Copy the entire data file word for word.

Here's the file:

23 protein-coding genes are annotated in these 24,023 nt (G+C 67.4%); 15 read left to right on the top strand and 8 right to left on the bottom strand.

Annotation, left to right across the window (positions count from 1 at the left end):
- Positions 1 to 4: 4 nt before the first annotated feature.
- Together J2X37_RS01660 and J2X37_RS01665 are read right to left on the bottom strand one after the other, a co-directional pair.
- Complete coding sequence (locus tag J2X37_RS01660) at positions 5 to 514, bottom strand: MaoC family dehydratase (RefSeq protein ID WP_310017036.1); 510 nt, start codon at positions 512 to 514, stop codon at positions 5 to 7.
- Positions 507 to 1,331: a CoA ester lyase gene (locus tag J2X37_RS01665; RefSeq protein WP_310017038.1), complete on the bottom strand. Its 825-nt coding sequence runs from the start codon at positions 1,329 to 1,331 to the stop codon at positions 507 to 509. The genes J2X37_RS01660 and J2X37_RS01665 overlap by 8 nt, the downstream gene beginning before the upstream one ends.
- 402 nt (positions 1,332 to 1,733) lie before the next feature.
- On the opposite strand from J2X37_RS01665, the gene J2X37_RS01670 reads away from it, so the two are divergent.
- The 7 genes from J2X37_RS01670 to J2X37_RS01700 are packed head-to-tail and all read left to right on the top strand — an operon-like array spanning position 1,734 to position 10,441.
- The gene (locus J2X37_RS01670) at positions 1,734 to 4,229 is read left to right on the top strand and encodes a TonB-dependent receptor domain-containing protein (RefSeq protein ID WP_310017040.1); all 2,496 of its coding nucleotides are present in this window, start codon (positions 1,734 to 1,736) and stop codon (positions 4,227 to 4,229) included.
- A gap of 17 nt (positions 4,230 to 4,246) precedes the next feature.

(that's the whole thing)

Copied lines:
23 protein-coding genes are annotated in these 24,023 nt (G+C 67.4%); 15 read left to right on the top strand and 8 right to left on the bottom strand.

Annotation, left to right across the window (positions count from 1 at the left end):
- Positions 1 to 4: 4 nt before the first annotated feature.
- Together J2X37_RS01660 and J2X37_RS01665 are read right to left on the bottom strand one after the other, a co-directional pair.
- Complete coding sequence (locus tag J2X37_RS01660) at positions 5 to 514, bottom strand: MaoC family dehydratase (RefSeq protein ID WP_310017036.1); 510 nt, start codon at positions 512 to 514, stop codon at positions 5 to 7.
- Positions 507 to 1,331: a CoA ester lyase gene (locus tag J2X37_RS01665; RefSeq protein WP_310017038.1), complete on the bottom strand. Its 825-nt coding sequence runs from the start codon at positions 1,329 to 1,331 to the stop codon at positions 507 to 509. The genes J2X37_RS01660 and J2X37_RS01665 overlap by 8 nt, the downstream gene beginning before the upstream one ends.
- 402 nt (positions 1,332 to 1,733) lie before the next feature.
- On the opposite strand from J2X37_RS01665, the gene J2X37_RS01670 reads away from it, so the two are divergent.
- The 7 genes from J2X37_RS01670 to J2X37_RS01700 are packed head-to-tail and all read left to right on the top strand — an operon-like array spanning position 1,734 to position 10,441.
- The gene (locus J2X37_RS01670) at positions 1,734 to 4,229 is read left to right on the top strand and encodes a TonB-dependent receptor domain-containing protein (RefSeq protein ID WP_310017040.1); all 2,496 of its coding nucleotides are present in this window, start codon (positions 1,734 to 1,736) and stop codon (positions 4,227 to 4,229) included.
- A gap of 17 nt (positions 4,230 to 4,246) precedes the next feature.